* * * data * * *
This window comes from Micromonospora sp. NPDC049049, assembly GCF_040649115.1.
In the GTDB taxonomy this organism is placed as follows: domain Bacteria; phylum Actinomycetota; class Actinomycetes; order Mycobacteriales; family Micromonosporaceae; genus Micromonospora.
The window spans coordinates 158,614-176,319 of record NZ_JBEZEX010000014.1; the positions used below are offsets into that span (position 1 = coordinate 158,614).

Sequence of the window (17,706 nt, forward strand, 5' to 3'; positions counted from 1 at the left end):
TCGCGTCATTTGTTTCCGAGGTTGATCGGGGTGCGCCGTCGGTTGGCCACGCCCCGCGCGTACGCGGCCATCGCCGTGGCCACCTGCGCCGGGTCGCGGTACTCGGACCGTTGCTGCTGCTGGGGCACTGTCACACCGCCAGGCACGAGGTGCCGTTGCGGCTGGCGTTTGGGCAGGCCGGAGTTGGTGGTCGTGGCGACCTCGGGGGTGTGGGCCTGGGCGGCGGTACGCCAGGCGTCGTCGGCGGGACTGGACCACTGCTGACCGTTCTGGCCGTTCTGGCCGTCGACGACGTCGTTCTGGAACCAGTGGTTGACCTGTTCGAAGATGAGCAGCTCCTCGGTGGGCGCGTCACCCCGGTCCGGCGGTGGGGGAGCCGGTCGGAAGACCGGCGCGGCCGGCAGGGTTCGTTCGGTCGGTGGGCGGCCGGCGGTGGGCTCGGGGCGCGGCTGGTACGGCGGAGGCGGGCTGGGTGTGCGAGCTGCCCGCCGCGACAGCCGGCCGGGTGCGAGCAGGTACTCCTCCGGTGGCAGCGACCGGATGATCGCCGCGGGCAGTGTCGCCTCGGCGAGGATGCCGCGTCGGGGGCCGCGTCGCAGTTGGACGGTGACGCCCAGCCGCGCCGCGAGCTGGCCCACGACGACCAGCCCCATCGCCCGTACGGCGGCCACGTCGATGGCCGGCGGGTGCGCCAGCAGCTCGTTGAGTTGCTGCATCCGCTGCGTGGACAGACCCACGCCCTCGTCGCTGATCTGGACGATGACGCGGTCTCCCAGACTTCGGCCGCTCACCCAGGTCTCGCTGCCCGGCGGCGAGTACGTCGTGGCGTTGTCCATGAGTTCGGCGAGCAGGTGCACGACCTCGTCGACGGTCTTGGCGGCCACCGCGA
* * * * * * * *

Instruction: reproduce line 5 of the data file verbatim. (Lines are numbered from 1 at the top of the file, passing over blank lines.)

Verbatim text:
TCGCGTCATTTGTTTCCGAGGTTGATCGGGGTGCGCCGTCGGTTGGCCACGCCCCGCGCGTACGCGGCCATCGCCGTGGCCACCTGCGCCGGGTCGCGGTACTCGGACCGTTGCTGCTGCTGGGGCACTGTCACACCGCCAGGCACGAGGTGCCGTTGCGGCTGGCGTTTGGGCAGGCCGGAGTTGGTGGTCGTGGCGACCTCGGGGGTGTGGGCCTGGGCGGCGGTACGCCAGGCGTCGTCGGCGGGACTGGACCACTGCTGACCGTTCTGGCCGTTCTGGCCGTCGACGACGTCGTTCTGGAACCAGTGGTTGACCTGTTCGAAGATGAGCAGCTCCTCGGTGGGCGCGTCACCCCGGTCCGGCGGTGGGGGAGCCGGTCGGAAGACCGGCGCGGCCGGCAGGGTTCGTTCGGTCGGTGGGCGGCCGGCGGTGGGCTCGGGGCGCGGCTGGTACGGCGGAGGCGGGCTGGGTGTGCGAGCTGCCCGCCGCGACAGCCGGCCGGGTGCGAGCAGGTACTCCTCCGGTGGCAGCGACCGGATGATCGCCGCGGGCAGTGTCGCCTCGGCGAGGATGCCGCGTCGGGGGCCGCGTCGCAGTTGGACGGTGACGCCCAGCCGCGCCGCGAGCTGGCCCACGACGACCAGCCCCATCGCCCGTACGGCGGCCACGTCGATGGCCGGCGGGTGCGCCAGCAGCTCGTTGAGTTGCTGCATCCGCTGCGTGGACAGACCCACGCCCTCGTCGCTGATCTGGACGATGACGCGGTCTCCCAGACTTCGGCCGCTCACCCAGGTCTCGCTGCCCGGCGGCGAGTACGTCGTGGCGTTGTCCATGAGTTCGGCGAGCAGGTGCACGACCTCGTCGACGGTCTTGGCGGCCACCGCGA